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H5N1 In Missouri
Recombinomics Commentary
November 17, 2006

The number of H5N1 positive samples in the United States continue to grow, as H5N1 migrates to the south.  The latest samples are from hunter killed Northern Shoveler in Stodard County, MO, collected on November 4, 2006.  H5N1 was also detected in Stanley County, SD in hunter killed Northern Shoveler.  H5N1 Mallard duck samples from three locations in Grundy County, IL, two locations in Niagara County, NY, and two counties in MI signal the widespread distribution of H5N1 in the United States.

However, although H5N1 was isolated in August in MD, MI, and PA, subsequent isolation attempts have failed to isolate H5N1 from samples that are PCR positive for H5N1.  H5N3 was isolated in Montana and H6N2 was isolated in IL.  No virus was isolated from more recent samples from MI and IL.  These isolation failures are cause for concern.  The majority of the failures are from samples from hunter killed birds.  It is likely that improper handling has led to the failures.  These failures are cause for concern.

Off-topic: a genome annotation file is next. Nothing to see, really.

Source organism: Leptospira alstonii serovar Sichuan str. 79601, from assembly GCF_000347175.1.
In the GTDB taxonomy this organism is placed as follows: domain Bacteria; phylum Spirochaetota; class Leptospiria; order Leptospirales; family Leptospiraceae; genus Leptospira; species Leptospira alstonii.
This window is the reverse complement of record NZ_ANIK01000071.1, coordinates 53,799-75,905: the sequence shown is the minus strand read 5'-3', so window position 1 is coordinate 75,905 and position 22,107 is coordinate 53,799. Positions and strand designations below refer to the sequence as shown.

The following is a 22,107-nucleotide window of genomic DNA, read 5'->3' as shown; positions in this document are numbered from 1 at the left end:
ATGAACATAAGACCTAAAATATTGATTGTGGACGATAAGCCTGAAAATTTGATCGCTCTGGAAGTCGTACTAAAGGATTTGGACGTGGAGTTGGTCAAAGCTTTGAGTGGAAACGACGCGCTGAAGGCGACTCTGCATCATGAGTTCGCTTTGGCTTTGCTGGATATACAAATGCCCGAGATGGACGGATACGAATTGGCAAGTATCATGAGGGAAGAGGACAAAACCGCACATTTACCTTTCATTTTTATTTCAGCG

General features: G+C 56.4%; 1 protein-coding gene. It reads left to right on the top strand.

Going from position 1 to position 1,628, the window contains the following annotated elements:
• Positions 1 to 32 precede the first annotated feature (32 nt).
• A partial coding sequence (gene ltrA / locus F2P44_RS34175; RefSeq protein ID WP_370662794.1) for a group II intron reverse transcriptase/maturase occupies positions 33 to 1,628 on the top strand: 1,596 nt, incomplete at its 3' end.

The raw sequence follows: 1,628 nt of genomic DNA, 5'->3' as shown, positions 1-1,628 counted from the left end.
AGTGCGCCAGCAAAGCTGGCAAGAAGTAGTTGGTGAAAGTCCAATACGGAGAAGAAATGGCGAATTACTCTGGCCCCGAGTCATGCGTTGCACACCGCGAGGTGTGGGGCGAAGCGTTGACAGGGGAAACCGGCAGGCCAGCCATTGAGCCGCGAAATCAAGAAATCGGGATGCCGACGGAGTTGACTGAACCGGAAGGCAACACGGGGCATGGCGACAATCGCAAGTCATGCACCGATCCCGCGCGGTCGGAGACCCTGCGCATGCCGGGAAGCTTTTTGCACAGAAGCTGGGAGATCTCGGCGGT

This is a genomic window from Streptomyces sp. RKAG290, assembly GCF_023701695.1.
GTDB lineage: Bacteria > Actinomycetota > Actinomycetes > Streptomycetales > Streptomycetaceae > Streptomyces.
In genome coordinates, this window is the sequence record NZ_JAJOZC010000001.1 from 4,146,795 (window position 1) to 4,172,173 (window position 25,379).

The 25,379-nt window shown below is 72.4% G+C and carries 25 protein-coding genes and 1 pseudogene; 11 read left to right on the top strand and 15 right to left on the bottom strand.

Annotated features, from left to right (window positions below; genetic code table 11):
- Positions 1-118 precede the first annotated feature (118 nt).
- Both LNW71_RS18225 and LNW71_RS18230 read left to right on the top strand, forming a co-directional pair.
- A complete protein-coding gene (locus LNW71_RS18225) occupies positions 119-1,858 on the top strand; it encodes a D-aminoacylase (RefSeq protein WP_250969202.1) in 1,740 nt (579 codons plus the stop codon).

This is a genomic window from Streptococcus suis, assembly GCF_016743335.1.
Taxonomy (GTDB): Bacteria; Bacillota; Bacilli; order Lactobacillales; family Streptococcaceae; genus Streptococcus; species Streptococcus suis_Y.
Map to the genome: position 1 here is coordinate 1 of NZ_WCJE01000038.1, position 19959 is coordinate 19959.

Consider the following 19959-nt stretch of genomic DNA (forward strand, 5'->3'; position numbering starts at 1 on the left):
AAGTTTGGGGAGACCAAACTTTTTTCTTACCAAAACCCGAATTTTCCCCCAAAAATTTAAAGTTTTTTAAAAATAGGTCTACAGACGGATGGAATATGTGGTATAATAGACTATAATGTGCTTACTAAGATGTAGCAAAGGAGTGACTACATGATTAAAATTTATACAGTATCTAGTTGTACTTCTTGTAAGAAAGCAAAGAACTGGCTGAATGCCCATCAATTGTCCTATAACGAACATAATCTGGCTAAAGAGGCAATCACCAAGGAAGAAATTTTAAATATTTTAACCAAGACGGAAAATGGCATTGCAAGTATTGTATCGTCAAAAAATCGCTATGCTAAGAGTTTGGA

No sequence data has been released for the H5N1 or H5N3 isolates.  Although the samples are said to be low path North American strains, low path H5 can recombine with high path H5N1, and vice verse.  Isolation of the high path Qinghai strain from live (or hunter killed) wild birds is rare, but the presence of the high path can be determined by the sequences in the low path isolates.

The H5N1 isolated in Maryland in August were part of an Ohio State University monitoring program, which has also isolated avian influenza in Alaska last year.  These samples were fully sequenced under the NIAID sequencing project.  However, the H5N1 isolates from August are not listed in the table of OSU samples to be sequenced.

H5N2 sequence from Maryland in 2002 contain H5N1 sequences from Asia, as well as swine and human sequences.  The additional sequences that have been in the validation stage since June should be released, and all H5 isolates from this year should be sequenced and the sequences should be made public.

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